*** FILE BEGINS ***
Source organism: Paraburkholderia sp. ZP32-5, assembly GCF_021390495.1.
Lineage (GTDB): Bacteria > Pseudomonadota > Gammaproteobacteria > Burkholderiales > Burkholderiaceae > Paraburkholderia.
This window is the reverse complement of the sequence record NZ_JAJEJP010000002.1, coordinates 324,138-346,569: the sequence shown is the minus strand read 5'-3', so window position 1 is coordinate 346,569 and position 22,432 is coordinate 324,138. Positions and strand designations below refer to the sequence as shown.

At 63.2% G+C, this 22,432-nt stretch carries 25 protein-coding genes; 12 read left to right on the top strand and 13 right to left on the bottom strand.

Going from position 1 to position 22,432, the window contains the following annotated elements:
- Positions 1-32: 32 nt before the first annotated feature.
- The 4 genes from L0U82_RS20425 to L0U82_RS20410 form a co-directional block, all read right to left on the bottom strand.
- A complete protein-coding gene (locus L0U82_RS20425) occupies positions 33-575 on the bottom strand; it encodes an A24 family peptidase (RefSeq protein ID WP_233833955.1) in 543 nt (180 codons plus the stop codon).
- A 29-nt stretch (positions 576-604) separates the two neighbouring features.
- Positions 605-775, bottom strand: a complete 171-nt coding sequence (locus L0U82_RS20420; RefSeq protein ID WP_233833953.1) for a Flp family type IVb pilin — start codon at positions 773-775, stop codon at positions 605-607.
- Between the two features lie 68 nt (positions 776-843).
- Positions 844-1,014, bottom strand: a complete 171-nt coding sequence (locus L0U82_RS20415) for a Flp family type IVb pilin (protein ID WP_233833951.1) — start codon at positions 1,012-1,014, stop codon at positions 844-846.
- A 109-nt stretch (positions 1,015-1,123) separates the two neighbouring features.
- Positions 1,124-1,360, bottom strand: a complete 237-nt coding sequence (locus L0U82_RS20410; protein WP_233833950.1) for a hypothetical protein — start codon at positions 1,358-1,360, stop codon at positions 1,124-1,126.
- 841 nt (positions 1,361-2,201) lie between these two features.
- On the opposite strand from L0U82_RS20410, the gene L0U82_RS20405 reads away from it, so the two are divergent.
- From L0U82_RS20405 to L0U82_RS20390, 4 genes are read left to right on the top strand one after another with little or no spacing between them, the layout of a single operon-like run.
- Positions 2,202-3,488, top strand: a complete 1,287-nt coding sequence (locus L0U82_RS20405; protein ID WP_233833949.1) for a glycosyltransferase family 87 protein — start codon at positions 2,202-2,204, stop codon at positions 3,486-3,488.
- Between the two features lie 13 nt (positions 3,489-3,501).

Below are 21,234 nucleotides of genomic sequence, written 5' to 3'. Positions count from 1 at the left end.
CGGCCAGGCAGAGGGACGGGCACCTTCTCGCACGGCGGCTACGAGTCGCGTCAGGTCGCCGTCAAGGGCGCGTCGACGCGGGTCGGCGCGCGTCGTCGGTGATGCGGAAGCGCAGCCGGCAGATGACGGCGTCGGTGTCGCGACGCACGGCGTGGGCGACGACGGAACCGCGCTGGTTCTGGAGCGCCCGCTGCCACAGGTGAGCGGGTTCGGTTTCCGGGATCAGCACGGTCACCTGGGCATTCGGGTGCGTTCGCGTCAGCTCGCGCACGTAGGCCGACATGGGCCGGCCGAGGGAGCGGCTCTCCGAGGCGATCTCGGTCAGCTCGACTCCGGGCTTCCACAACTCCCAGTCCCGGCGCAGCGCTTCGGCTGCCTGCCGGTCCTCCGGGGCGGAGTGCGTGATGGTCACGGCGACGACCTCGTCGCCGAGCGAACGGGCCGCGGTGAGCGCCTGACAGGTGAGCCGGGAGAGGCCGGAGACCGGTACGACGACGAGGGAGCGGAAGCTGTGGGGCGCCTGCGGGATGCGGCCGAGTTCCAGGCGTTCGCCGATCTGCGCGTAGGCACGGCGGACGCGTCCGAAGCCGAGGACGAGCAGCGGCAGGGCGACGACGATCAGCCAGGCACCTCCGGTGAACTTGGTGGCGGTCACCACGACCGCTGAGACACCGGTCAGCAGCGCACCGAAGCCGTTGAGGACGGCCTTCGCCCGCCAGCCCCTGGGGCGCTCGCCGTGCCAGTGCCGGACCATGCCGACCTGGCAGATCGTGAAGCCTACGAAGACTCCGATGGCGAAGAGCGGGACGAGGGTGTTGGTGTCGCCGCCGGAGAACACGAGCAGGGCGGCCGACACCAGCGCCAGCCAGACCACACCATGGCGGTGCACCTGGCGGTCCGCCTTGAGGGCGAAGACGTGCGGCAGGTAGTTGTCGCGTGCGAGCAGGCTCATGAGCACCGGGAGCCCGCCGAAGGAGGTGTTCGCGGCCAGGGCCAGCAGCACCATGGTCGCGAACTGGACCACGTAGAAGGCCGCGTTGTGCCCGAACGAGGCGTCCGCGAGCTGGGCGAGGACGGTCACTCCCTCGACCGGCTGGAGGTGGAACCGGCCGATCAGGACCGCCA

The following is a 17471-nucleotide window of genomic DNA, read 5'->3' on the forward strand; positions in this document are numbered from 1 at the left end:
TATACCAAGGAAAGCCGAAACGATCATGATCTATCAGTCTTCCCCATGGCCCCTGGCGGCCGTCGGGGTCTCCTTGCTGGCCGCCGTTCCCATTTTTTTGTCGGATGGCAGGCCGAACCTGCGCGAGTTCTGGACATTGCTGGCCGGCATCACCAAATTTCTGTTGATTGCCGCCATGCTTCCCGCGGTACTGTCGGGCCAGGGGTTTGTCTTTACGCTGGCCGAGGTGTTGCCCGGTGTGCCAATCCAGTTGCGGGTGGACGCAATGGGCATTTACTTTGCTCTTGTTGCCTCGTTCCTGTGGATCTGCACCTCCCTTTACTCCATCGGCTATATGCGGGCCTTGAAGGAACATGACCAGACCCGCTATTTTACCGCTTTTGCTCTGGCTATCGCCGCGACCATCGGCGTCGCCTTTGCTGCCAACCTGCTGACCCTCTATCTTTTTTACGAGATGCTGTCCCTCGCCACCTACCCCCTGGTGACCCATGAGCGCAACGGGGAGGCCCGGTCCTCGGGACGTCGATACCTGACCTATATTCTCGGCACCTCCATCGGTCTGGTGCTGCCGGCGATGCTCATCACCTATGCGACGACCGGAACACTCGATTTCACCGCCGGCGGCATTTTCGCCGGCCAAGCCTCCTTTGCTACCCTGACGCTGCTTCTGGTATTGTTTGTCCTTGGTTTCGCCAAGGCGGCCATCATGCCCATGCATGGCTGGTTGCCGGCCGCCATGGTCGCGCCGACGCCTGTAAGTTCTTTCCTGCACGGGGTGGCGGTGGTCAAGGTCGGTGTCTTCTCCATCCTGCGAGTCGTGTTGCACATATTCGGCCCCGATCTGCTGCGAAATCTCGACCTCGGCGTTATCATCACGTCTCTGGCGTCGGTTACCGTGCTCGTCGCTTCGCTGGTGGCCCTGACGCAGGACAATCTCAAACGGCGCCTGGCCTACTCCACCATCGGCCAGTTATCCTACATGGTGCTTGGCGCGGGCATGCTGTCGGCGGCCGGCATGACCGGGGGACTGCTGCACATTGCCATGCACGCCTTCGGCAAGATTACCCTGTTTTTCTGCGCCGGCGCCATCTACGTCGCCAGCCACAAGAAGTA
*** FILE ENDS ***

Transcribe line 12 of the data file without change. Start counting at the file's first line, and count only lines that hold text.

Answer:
- Positions 844-1,014, bottom strand: a complete 171-nt coding sequence (locus L0U82_RS20415) for a Flp family type IVb pilin (protein ID WP_233833951.1) — start codon at positions 1,012-1,014, stop codon at positions 844-846.